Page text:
The Time of Your Life
Rolling on the floor, flying through the air, and leaning on your partner—an experimental dance form offers insights into living leisurely
The heart is a leisurely muscle. It differs from all other muscles. How many push-ups can you make before the muscles in your arms and stomach get so tired that you have to stop? But your heart muscle goes on working for as long as you live. It does not get tired, because there is a phase of rest built into every single heartbeat. Our physical heart works leisurely.
And when we speak of the heart in a wider sense, the idea that life-giving leisure lies at the very center is implied. Never to lose sight of that central place of leisure in our life would keep us youthful. Seen in this light, leisure is not a privilege but a virtue. Leisure is not the privilege of a few who can afford to take time, but the virtue of all who are willing to give time to what takes time–to give as much time as a task rightly takes.
—Brother David Steindl-Rast
I often start my classes by saying “There is no rush. There is nowhere to get to. Today, during this workshop, we have plenty of time.” Then I often hear sighs exhaled through the room and watch shoulders drop a centimeter or two. We tend to brace against time, trying to pack so much into it, that simply hearing that there is enough for right now lets us begin to relax.
I've always been interested in time. I spent six formative years in Mexico and returned there as an adult to live for a three-year spell. Time in Mexico is different. It's slower, as if it moves in a big unhurried arc. In the United States it seems there is rarely enough time. People complain of too much to do, of being drawn thin and overwhelmed. As though in a high altitude, people gasp for time. In a land wealthy with paraphernalia and stimulation, we are time paupers.
I teach a dance form called Contact Improvisation. In this dance two or more people improvise together following a shifting point of physical contact. Sometimes the dance is slow and meditative and sometimes athletic and acrobatic to the point of getting airborne in leaps and lifts. Every person brings to the dance their particular history, limitations, and abilities. They bring their personal pieces of a movement puzzle. When one person fits their piece of the puzzle with someone else's, they discover a map of how they can move together.
dance form grew out of an experiment with athletes in 1972 that
developed into a radical new dance aesthetic. Being completely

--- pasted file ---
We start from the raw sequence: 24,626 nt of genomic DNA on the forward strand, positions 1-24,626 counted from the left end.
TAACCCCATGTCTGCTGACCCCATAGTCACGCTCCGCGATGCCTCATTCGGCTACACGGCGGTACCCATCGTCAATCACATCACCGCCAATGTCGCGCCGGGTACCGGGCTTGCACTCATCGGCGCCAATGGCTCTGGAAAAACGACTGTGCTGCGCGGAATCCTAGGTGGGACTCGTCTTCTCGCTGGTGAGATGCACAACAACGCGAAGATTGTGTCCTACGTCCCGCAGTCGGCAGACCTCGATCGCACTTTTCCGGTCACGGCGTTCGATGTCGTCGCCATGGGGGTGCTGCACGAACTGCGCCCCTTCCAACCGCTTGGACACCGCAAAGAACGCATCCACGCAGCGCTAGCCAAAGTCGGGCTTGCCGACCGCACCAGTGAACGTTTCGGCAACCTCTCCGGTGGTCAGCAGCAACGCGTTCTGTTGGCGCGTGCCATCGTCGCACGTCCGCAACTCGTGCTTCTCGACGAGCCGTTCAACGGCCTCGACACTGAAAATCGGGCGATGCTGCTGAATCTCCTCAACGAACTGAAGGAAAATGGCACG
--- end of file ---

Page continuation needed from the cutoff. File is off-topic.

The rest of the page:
improvisational by nature, the form couldn't have a choreographer's
name on it; every person who came to the dance was creating it anew.
Though the pure form is rarely seen on stage, much of modern
choreography has been influenced by its discoveries of what bodies can
do when interacting dynamically with one another. Because this dance
has no steps and is about how we relate to others, Contact can also be
a startling mirror that reflects all our relationships, including our
relationship to the passage of time.
What seems like lifetimes ago, when I was in my 20s, I lived for several years at Zen centers and spent time in monasteries in the Far East. My life centered on a daily meditation practice and monthly retreats. I was attempting to quiet my chattering mind to inhabit the present moment more fully. But I found that my mind loves to move and is not fond of sitting still.
When I discovered Contact Improvisation I felt as if I had walked into a house and knew where the furniture was—I felt like I had come home. I resigned as director of the Empty Gate Zen Center in Berkeley, gave up my robes and bowls, and committed to a life of dance. I found it easier to become quiet while in motion than while trying to sit still.
Since then I have performed with many groups and companies and I teach on several continents each year. In my ongoing investigation of this improvisational form, I've dedicated classes to investigating our relationship to time. With games, sweat, and the unique physicality of the Contact form, I ask how we relate to having only a finite amount of time. What does it mean to have “enough” time? I want to see if we can feel time passing kinesthetically rather than conceptually. I want to see if time will seem to slow down when we dilate our attention to notice the details of each moment.
My research into what helps quiet a busy mind led me to simple meditations grounded in the body. I often begin workshops with a finger-holding meditation: Wrap one hand around the thumb of the other hand. Letting the hands rest in the lap, feel for the pulse in the thumb. When you find the pulse, count backwards from ten to one and then listen to a few more beats. Then change to the other thumb. Going back and forth, do every finger down to the pinkies. I have found that this awareness of an interior rhythm allows something at the core to settle and the mind begin to quiet.